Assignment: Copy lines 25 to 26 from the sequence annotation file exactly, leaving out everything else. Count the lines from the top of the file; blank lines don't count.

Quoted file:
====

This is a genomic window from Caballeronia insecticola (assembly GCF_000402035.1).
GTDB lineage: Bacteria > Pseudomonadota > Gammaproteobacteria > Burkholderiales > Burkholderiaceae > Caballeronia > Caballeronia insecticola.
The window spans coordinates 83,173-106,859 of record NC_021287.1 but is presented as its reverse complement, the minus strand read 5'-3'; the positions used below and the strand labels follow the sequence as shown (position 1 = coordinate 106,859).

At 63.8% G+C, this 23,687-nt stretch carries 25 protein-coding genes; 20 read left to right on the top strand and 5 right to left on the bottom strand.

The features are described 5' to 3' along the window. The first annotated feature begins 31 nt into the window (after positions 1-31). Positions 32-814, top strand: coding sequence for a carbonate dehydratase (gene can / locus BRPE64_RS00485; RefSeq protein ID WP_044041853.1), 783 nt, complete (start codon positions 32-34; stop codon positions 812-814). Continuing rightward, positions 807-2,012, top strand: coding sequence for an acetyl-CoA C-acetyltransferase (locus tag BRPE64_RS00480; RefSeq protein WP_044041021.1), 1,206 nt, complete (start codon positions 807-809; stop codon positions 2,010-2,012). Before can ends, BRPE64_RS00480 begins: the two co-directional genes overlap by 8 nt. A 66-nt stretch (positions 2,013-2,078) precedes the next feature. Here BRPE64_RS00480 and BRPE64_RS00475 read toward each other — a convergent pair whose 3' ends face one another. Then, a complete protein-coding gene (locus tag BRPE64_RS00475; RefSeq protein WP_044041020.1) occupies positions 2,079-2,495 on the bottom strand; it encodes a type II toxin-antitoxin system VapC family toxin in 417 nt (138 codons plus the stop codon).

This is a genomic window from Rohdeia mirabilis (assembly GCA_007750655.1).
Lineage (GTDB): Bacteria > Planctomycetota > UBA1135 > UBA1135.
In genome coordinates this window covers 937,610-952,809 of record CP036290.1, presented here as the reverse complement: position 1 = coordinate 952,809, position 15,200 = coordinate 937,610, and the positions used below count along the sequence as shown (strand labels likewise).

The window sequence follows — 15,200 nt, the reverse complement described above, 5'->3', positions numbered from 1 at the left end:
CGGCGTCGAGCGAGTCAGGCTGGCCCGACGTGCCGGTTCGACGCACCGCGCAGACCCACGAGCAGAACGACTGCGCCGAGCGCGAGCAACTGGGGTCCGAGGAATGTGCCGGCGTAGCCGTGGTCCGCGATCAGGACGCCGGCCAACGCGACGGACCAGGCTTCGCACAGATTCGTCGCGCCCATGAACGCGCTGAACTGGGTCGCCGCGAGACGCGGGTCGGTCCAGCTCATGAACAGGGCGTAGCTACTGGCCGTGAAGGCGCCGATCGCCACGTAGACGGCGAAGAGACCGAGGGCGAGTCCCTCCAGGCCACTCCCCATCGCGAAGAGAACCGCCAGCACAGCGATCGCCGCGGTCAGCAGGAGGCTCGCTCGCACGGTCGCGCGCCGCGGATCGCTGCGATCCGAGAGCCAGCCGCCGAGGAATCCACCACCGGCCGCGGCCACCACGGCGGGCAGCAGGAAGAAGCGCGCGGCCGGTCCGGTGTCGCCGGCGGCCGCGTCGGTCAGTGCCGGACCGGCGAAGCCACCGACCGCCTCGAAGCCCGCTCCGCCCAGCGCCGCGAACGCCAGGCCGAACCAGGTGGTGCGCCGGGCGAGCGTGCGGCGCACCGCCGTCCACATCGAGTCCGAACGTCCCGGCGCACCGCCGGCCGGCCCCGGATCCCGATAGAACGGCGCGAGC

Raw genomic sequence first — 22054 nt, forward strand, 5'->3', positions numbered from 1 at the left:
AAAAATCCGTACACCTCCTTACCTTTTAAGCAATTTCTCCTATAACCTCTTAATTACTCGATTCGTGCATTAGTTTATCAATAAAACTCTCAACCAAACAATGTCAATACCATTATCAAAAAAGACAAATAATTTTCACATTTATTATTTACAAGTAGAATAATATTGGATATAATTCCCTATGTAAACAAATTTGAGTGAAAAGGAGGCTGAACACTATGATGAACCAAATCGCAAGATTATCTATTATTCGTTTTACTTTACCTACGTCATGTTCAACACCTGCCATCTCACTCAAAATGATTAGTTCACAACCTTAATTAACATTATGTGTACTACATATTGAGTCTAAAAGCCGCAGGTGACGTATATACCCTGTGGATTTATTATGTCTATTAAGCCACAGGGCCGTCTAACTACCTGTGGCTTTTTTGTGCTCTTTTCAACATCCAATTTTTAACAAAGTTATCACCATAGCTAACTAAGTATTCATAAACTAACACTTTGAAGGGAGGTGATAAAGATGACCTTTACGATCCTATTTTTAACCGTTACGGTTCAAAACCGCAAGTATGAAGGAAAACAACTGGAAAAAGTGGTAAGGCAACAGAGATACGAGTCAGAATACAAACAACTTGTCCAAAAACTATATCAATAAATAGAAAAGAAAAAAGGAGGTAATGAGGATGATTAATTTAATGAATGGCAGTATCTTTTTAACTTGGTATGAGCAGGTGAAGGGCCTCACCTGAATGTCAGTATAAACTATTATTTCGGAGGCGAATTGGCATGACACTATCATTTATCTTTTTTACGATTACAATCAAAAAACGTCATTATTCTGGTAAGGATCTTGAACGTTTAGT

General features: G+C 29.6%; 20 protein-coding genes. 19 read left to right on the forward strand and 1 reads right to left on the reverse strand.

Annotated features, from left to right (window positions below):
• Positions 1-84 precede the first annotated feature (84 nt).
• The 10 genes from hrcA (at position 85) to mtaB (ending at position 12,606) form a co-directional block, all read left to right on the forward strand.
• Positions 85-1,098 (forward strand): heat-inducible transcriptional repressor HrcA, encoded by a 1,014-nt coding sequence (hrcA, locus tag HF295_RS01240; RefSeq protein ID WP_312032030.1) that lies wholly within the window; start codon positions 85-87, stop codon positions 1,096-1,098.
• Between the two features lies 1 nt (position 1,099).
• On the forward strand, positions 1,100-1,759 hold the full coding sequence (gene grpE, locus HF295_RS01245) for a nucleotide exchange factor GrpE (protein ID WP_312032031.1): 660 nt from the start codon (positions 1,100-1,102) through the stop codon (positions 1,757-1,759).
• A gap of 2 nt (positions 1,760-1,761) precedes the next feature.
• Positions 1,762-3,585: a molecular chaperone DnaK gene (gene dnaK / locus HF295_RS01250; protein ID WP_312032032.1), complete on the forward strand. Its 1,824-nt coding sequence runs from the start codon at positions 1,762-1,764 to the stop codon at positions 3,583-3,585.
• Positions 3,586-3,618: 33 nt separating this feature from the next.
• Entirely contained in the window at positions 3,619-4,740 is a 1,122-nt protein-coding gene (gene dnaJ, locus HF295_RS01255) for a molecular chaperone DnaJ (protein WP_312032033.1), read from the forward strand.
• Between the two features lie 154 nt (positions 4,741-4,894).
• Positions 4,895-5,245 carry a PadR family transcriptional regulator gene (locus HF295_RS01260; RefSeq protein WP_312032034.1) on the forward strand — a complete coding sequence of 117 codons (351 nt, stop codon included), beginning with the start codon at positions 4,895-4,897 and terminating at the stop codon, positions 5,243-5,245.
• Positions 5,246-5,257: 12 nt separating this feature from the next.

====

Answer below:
• Positions 4,895-5,245 carry a PadR family transcriptional regulator gene (locus HF295_RS01260; RefSeq protein WP_312032034.1) on the forward strand — a complete coding sequence of 117 codons (351 nt, stop codon included), beginning with the start codon at positions 4,895-4,897 and terminating at the stop codon, positions 5,243-5,245.
• Positions 5,246-5,257: 12 nt separating this feature from the next.